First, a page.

The digital revolution, in the form of autonomous driving, is changing the very essence of mobility. This paper discusses four different ways in which these transformations are taking place and argues that public policies and business strategies need to focus on innovating and re-engineering (enveloping) whole environments. Only then will autonomous vehicles become an ordinary – and environmentally sustainable – reality. -/- .
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  44.  27
    Do Physiotherapists' Attitudes Towards Evidence‐Based Practice Change as a Result of an Evidence‐Based Educational Programme?Kay Stevenson, Martyn Lewis & Elaine Hay - 2004 - Journal of Evaluation in Clinical Practice 10 (2):207-217.
  45.  2
    The Molecular Vision of Life: Caltech, the Rockefeller Foundation, and the Rise of the New Biology.Lily E. Kay - 1996 - Oxford University Press USA.
    In this fascinating study, the author analyzes the conceptual roots of molecular biology and the social matrix in which it was developed.
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  46.  26
    An Axiomatic Theory of Inductive Inference.Luciano Pomatto & Alvaro Sandroni - 2018 - Philosophy of Science 85 (2):293-315.
    This article develops an axiomatic theory of induction that speaks to the recent debate on Bayesian orgulity. It shows the exact principles associated with the belief that data can corroborate universal laws. We identify two types of disbelief about induction: skepticism that the existence of universal laws of nature can be determined empirically, and skepticism that the true law of nature, if it exists, can be successfully identified. We formalize and characterize these two dispositions toward induction by introducing novel axioms (...)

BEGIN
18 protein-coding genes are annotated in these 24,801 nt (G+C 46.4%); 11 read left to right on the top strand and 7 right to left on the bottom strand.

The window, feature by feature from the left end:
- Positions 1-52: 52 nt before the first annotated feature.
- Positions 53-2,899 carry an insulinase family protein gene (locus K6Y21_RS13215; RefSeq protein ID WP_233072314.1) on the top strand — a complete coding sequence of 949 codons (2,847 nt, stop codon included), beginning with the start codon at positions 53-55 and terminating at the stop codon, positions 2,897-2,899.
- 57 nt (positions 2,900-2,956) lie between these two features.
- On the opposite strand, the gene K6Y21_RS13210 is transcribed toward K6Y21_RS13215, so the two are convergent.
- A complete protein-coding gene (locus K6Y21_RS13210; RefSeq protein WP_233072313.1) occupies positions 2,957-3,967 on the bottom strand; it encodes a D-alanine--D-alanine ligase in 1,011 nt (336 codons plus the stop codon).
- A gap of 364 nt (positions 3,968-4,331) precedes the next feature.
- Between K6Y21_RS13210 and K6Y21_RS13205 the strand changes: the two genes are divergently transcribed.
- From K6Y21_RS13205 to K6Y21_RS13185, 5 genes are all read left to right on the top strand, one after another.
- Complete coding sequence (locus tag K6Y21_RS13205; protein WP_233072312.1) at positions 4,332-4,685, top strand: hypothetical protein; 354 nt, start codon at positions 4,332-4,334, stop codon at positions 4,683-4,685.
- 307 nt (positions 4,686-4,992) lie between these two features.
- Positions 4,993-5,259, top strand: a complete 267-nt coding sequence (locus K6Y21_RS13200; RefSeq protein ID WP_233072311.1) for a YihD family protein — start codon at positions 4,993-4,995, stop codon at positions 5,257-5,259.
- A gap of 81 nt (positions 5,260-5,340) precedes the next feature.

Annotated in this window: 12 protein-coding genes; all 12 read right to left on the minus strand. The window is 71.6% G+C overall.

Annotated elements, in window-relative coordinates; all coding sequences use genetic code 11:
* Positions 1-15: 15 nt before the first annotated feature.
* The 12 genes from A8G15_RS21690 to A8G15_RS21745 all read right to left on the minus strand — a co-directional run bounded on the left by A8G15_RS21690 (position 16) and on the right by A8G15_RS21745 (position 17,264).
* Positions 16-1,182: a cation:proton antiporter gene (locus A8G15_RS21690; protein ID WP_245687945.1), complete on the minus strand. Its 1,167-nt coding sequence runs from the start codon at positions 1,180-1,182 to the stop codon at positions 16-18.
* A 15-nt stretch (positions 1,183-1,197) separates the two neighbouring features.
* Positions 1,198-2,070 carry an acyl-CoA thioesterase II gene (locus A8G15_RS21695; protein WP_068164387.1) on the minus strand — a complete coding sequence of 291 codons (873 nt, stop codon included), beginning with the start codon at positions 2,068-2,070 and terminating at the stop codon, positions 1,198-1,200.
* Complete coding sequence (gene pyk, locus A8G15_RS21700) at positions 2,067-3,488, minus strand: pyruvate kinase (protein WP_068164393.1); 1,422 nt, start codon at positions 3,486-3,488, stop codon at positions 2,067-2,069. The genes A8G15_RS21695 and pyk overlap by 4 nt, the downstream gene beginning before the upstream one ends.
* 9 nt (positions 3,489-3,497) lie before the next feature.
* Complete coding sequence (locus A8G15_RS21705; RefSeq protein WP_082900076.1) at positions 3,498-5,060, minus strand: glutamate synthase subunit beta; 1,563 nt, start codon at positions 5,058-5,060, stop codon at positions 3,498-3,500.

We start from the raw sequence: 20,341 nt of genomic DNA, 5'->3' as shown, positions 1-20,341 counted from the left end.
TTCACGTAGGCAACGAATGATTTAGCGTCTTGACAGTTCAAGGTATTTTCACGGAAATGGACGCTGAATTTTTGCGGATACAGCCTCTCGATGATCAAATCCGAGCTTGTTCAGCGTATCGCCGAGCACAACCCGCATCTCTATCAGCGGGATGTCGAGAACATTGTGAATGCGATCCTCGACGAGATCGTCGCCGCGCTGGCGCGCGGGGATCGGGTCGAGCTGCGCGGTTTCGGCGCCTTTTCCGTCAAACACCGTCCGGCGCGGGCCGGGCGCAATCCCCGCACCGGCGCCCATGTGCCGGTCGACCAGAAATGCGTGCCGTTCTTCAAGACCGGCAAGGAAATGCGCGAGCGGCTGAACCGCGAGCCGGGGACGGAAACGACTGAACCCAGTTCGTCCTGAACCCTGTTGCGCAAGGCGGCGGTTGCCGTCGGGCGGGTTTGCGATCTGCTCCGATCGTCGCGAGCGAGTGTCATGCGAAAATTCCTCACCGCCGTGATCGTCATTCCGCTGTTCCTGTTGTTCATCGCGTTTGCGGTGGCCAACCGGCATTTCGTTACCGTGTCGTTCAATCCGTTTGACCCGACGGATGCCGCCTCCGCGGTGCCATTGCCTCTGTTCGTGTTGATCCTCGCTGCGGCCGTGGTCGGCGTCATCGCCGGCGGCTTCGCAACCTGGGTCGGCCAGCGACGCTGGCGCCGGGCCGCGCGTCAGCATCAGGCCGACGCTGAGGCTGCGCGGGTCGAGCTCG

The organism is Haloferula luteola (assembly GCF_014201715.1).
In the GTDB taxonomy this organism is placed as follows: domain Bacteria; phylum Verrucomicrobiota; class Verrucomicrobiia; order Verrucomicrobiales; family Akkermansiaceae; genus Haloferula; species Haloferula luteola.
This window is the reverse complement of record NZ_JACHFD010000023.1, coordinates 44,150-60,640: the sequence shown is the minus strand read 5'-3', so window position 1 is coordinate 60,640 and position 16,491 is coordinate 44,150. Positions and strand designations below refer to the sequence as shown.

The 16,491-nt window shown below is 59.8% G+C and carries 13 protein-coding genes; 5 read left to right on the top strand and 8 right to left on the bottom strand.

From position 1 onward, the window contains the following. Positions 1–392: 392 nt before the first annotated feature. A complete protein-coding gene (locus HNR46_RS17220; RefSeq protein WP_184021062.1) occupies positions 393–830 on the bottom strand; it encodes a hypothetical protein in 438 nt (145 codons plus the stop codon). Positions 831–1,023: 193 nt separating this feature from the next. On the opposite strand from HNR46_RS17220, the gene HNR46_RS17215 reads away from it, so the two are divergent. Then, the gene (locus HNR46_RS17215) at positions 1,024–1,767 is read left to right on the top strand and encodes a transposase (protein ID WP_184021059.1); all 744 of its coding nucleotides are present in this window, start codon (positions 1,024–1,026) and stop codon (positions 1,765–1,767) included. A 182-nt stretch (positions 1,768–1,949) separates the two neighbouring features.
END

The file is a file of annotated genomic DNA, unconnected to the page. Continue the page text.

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  47.  54
    From What to How: An Initial Review of Publicly Available AI Ethics Tools, Methods and Research to Translate Principles Into Practices.Jessica Morley, Luciano Floridi, Libby Kinsey & Anat Elhalal - 2020 - Science and Engineering Ethics 26 (4):2141-2168.
    The debate about the ethical implications of Artificial Intelligence dates from the 1960s :741–742, 1960; Wiener in Cybernetics: or control and communication in the animal and the machine, MIT Press, New York, 1961). However, in recent years symbolic AI has been complemented and sometimes replaced by Neural Networks and Machine Learning techniques. This has vastly increased its potential utility and impact on society, with the consequence that the ethical debate has gone mainstream. Such a debate has primarily focused on principles—the (...)